1. I had the exact same problem you had, they tried to put the label “depressed” on me (and I was like, yeah that explains why I get fired so often *headdesk*). I don’t wish to do shameless self-promotion but on my blog there’s a letter I wrote for my diagnostician clearly stating all the things that made me think I might be autistic, based on the DSM-V. Yesterday they said that not only was my letter very clear and convincing, but the methodicalness was what made them decide, lol.

    2. Oh, a link might be smart. Silly me.

      Also, what you had to go through sounds horrible. It seems like these people really have no idea how emotional this is, how important it is to get some validation and acknowledgement. I really hope your next interview with them will be more positive for you. I know what it feels like to have to fight for a diagnosis every step of the way and my thoughts are with you. Good luck!

    3. It sounds like the clinician would rather give you an alphabet soup of diagnoses than admit that you’re autistic. It also sounds like she’s biased and changing her mind could be a big challenge. Is this your only option for diagnosis? If so, I definitely recommend taking a look at Autisticook’s letter and coming up with something similar to take with you to the appointment. Tony Attwood also has some good writing on the differences between how males and females present. For example, there’s this:

      This video also gives an overview of some differences of traits in males and females (it’s a teaser for a longer paid program, but it hits the highlights):

      These are both related more to girls than women, but at least they’re by “experts” which is probably what a clinician is going to demand (versus accounts by actually autistic people . . . sigh).

      Honestly, if you have the option of somehow getting a second opinion, I think that would be best because the person you saw sounds biased and ill-informed. I’m sorry you’ve run into this. It sounds incredibly frustrating. But you’re right, don’t give up just because you’ve encountered one bad apple.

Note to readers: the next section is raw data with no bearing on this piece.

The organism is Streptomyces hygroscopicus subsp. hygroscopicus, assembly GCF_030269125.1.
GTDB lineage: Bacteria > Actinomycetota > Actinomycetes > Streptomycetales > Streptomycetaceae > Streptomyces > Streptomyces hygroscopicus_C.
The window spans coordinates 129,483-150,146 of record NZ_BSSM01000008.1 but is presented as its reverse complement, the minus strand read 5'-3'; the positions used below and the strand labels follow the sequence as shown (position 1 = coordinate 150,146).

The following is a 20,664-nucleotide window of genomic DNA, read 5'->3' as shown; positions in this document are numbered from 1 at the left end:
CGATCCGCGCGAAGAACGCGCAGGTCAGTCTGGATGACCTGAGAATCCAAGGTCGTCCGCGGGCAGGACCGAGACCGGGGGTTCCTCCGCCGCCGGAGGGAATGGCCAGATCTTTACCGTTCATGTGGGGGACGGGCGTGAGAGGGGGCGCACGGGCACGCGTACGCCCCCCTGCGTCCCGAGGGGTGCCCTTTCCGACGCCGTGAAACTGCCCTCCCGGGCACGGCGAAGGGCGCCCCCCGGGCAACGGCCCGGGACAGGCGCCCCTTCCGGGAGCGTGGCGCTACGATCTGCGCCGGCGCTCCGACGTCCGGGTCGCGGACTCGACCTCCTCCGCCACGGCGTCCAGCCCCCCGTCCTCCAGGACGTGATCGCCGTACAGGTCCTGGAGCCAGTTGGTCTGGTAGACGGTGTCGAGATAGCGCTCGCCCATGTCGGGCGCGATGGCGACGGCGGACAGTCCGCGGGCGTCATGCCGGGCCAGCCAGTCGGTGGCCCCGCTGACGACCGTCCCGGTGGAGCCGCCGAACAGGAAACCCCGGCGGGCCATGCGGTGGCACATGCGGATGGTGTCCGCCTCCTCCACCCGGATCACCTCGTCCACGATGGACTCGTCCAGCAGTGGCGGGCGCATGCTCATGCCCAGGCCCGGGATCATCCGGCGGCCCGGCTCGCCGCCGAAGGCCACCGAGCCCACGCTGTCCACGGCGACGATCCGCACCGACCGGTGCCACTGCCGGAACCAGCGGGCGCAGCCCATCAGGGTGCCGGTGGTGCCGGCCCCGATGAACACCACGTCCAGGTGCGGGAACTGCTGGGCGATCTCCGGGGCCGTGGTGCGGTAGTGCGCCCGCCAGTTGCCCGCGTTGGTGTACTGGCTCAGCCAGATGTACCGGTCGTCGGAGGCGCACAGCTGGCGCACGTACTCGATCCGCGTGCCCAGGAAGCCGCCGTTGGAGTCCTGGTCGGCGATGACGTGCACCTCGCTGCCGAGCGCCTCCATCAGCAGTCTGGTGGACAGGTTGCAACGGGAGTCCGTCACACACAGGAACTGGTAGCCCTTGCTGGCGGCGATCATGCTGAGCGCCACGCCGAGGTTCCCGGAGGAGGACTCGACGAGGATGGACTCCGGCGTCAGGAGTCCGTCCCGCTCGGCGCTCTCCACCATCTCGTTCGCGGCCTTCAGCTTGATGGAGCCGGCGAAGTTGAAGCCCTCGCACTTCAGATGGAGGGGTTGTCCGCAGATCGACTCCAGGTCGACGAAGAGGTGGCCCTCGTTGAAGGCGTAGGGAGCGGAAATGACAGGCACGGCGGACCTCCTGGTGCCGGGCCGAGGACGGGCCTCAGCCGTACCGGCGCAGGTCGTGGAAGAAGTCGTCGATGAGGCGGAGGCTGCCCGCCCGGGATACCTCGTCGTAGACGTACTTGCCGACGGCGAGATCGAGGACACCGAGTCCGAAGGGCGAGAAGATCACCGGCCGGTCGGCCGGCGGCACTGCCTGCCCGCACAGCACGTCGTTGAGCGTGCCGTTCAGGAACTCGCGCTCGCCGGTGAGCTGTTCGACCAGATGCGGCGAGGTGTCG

1. Thank you, ladies. I will certainly take your advice. Some of the things I read on this site sound like echos in my mind(as do conversations with my husband). Having a good state of mind bolsters my social confidence, and I’m really elated about my(self) diagnosis, so I was in a good mood for the interview. I’d hate to think I’d have to induce a panic attack for my appointment, & I’m not sure I could! Lol. I’m considering a second opinion. The good news is she gave me a deferred axis two diagnosis, so it’s not ruled out, so she may be open to it after I educate her(a psychologist…about psychology). This is part of my calling & my duty. Half of my thesis is going to write itself! Although, clearly, I obsess about the study of human behavior, it’s difficult for me to put thoughts to paper (as opposed to spoken word). But I’m literate. So I can and will do it! This ties into my exucutive deficit/motivational issues, which I’ve identified as my weakest area. I’ve not had good results from antidepressants in the past, but my Dr. put me on cymbalta, which seems to be helping somewhat. He said I might need abilify as well. I would welcome hearing about experiences with medicinal intervention, and whether it has helped. At first, I was resistant to this, but I’ll try almost anything! I don’t think it will be permanent. When I become able to propel myself through space sufficiently, and improve my financial situation, this will improve on its own. Circumstances have a great effect on mood, especially for us. BTW. Ausisticook, there should never be shame in self-promotion if it helps people. Plug on! If you don’t mind me sharing your site, I would be very gratefull to make reference to it. Cynthia, I’ve seen numerous storys (mostly on this site) of people who went into their interview armed with numerous references and an annotated memoir & hand the clinician a diagnosis, which convinced them it was a correct diagnosis, as you ladies did. I will try this approach at my next appointment. If that doesn’t convince her to eval further, it will be time to part ways and look elsewhere. Educating people about this is one of our many gifts to the world. I have a great support system, and am honored to add amazing women like you to that list. Thank you so much. I will keep you apprised. Sort of off topic: it’s not specifically AS related, but have you ladies seen Tom Shayac’ doc “I Am”? This man really gets it, humanity’s place in the universe, and how to fulfill our potential.